Buildings, Greening and Energy: Potentials and Interdependencies

Available translations: 

 

Interdisciplinary guidelines as planning aid for the activation of energetic, climatic and design potentials under consideration of the interdependencies of building, greening and building environment. 

Executive Report, 31. August 2013 / Translation: Barbara Gehrung

 
Darmstadt University of Technology
Department of Architecture
Unit of Design and Landscape Architecture (FG e+f), Prof. Dr. Jörg Dettmar
Unit of Design and Energy-Efficient Building (FG ee), Prof. Manfred Hegger
 
In cooperation with:
Brunswick University of Technology
Institute of Geoecology
Department Climatology and Environmental Metereology, Prof. Dr. Stephan Weber
 
Project Term: 1st August.2012 - 31st .August 2013
Authors: Pfoser, N./ Jenner, N./Henrich, J./Heusinger, J./Weber, S.
Staff: Schreiner, J./Unten Kanashiro, C.
Project Management/Corresponding Author: Nicole Pfoser (mail@pfoser.de)
 
The research project was funded through means from the research initiative "Future Building" of
the Federal Institute for Research on Building, Urban Affairs and Spatial Development (BBSR).
(Reference Number.: II 3-F20-11-1-007 / SWD-10.08.18.7-12.16.)
The author is responsible for the content of the report.
 
 
   
Graphic 1: Roof-mounted PV:  Synergy of photovoltaic and 
evaporative cooling on an extensive green roof
(Photograph: ZinCo GmbH)
Graphic 7: Smart_is_green.png
Smart is Green - IBA 2013 Hamburg: Field-by-field wall-integrated facade vegetation (Cooling, partial shading, facade impression, space definition, privacy) in connection with photovoltaic (loggias) (Photograph: CHRISTIAN HACKER FOTODESIGN for zillerplus)

 

 

Cause/Initial Position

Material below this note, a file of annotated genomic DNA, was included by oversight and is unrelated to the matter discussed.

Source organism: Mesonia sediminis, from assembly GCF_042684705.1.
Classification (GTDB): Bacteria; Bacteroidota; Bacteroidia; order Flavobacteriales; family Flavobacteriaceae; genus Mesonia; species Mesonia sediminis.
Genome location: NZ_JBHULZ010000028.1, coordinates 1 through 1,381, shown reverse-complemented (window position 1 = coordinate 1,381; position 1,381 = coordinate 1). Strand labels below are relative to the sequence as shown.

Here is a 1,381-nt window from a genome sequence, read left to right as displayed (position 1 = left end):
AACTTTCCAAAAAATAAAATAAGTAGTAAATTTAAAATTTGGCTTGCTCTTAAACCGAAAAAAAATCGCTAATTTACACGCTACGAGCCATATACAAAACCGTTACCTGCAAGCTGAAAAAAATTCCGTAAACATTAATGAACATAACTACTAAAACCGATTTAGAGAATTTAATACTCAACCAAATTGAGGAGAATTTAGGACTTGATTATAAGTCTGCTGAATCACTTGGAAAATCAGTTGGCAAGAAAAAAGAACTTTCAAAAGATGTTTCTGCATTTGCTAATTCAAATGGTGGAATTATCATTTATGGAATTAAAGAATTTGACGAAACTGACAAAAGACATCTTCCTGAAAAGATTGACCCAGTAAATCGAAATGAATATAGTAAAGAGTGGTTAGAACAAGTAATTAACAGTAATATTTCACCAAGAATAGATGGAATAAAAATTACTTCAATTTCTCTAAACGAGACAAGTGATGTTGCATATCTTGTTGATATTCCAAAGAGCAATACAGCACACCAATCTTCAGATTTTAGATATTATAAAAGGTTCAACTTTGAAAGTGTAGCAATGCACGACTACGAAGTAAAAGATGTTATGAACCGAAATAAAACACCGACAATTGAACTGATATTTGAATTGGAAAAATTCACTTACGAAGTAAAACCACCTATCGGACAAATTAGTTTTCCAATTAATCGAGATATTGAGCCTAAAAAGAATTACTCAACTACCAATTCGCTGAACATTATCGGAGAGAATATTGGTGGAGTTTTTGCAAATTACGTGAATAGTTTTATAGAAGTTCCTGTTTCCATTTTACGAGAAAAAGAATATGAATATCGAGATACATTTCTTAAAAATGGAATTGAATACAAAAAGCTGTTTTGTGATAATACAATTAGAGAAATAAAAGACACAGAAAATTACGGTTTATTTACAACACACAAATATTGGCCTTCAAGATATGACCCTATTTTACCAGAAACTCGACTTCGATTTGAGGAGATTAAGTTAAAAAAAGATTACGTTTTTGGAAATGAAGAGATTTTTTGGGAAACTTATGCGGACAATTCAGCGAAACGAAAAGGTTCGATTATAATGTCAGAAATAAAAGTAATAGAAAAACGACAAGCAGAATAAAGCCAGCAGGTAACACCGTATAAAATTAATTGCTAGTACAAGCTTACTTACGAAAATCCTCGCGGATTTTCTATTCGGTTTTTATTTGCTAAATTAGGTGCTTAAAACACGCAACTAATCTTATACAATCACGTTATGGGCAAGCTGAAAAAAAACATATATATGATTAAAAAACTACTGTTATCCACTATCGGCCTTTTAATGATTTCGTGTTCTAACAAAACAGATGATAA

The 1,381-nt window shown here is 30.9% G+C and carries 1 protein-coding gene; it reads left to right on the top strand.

With the increasing existence of a sharpened environmental consciousness on our actions and creation and establishment of new implementation strategies, the mission of sustainability becomes motor of progress; in architecture, landscape architecture and urban design and planning new goals are set. For the discipline of architectural design, this leads to a new organisation of building envelope surfaces in regards of functionality and design: areas of energetic function, areas of vegetation, and areas for illumination and shading systems are to be organized in optimized positions in line with ecological and functional criteria. 

 

Subject of Research

„Green Architecture“ is becoming a self-evident part of the decision making process in building development in the commercial and private sectors.The possibility to use building (surface) areas as „green spaces“ without land use, the increase in value for building and address and the new synergy of „sustainability“ and „dwelling quality“ gain the attention of developers and investors, who rely on and need a positive cost balance. The multi-faceted potentials of an additional form of urban flora on the urban space, the parcel and the building itself are being presented in graphic 3. Future suitability thereby is in everyone’s interest – in regards of constant appropriateness of the implemented greening systems for the private and civic goals, and in respect of their (quantifiable) contribution to the climate goals, air quality control, and the protection of nature and diversity of species.

 

Graphic 3: Impact potential of greening of buildings on urban
space, parcel and building (TU Darmstadt, FGee, FGe+f)

 

Hereby the research report delivers basic knowledge for the greening of buildings in connection with energetic measures and performance criteria: synergies and competitions in regards of heating and cooling demand are presented in graphics 4 and 5; synergies and competitions in regards of electricity, fresh air, and water demand are presented in graphic 6; graphic 7 illustrates the synergies of vegetation and energy in regards of surface water, rain water evaporation, noise protection, and biodiversity. The positive effects and energetic potentials of building greening measures are documented in literature research and own measurements. In addition, computer simulations were executed to quantify thermal effects on the urban space.